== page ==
As of December 15, 2014
3695 Cascade Road
Atlanta, Georgia 30331
Monday through Thursday
* Office Hours change per season; Please check the site or call for changes.
8:00 a.m. to 7:00 p.m.
8:00 a.m. to 4:00 p.m.
7:00 a.m. to 3:00 p.m.
To preserve and promote the health of our patients while fostering life-long partnerships with families and the community.
We proudly serve the Southwest Atlanta community as well as College Park, East Point, Riverdale, Union City, Austell, Mableton, Lithia Springs and Douglasville.
Summary of 2011 AAP Policy on Child Passenger Safety
When the American Academy of Pediatrics (AAP) released its 2011 Policy Statement on Child Passenger Safety, I was excited to share this information with the families at Atlanta Pediatric Partners, PC. Much to my surprise, parents were not very receptive to the new safety guidelines. I must have heard every excuse out there. "I just turned her around", "My child will not like it", "My child is too long", "My child can not watch television", "We are just trying to be too safe these days", and the list goes on.
As a parent, I certainly understand the convenience of having an infant facing forward or a tween in the front seat, but as a physician let me remind you that this is about safety. According to the National Highway Safety Transportation Administration, motor vehicle accidents are the leading cause of death for children ages 3 to 14. This new policy is a much needed update from the previous version which was released in 2002. It is also a time for parents to renew their efforts to provide a safe environment for children. With that said, please allow me to provide you with a summary of the 2011 AAP Policy on Child Passenger Safety:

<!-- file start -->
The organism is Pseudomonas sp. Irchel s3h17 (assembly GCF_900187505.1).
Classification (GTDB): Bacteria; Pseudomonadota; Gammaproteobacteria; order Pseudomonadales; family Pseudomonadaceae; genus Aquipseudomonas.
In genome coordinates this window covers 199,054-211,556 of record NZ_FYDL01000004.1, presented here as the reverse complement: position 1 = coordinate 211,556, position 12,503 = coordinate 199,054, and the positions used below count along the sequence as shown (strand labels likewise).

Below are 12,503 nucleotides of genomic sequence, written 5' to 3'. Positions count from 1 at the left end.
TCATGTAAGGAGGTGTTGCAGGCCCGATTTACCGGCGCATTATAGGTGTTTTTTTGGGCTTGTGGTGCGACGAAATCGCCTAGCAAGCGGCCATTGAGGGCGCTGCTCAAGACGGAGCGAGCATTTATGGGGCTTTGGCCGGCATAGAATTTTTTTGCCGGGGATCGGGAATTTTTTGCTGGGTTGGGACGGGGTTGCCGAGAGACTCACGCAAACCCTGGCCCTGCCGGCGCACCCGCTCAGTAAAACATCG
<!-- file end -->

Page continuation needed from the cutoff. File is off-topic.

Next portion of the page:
REAR-FACING UNTIL AGE TWO.
Keep your infant rear-facing until the age of two, and do not allow them to ride in an infant carrier seat when what they really need, based on their weight or height, is a convertible car seat.
AFTER THE AGE OF TWO, FORWARD FACING IN A FIVE POINT HARNESS AS LONG AS POSSIBLE.
Where safety is concerned, the more a child is restrained in a vehicle, the better. Many manufacturers are now designing car seats that can be used up to 65-80 pounds and booster seats that have a five-point harness.
BOOSTER SEAT UNTIL AGE 8-IT'S THE LAW
Not only is a booster seat until age 8 recommended by the AAP, a new Georgia law which
became effective on July 1, 2011, states that all children under the age of 8 years old must be
restrained in an approved car seat or booster seat. The Georgia law provides exceptions if
your child is taller than 4 feet nine inches, and in some other instances. Click here to learn
MOVE OUT OF THE BOOSTER SEAT BETWEEN AGE 8 AND 12 AND WHEN THE SEAT BELT FITS PROPERLY.
Children are only required to wear a booster until age 8, but the purpose of the booster is to ensure that the seatbelt fits properly. A proper fit means that the lap portion of the belt fits across the hips and pelvis (or across the upper thighs) and the shoulder portion fits across the middle of the shoulder and chest when the child is sitting upright with the back against the seat. If your child is too small, let them stay in the booster seat.
BACKSEAT RIDERS UNTIL THE AGE OF THIRTEEN.
Older children should use lap and shoulder seat belts for optimal protection and remain in the backseat until age thirteen.
Ensuring the safety of your children is one of the most important parental responsibilities and must not be taken lightly. If you are uncertain whether your child is restrained properly, please visit www.nhtsa.gov to find a child safety seat inspection station in your area. If you have any questions about the AAP 2011 Policy Statement on Child Passenger Safety please discuss them with your physician on your next office visit.
Click here to read the full AAP policy.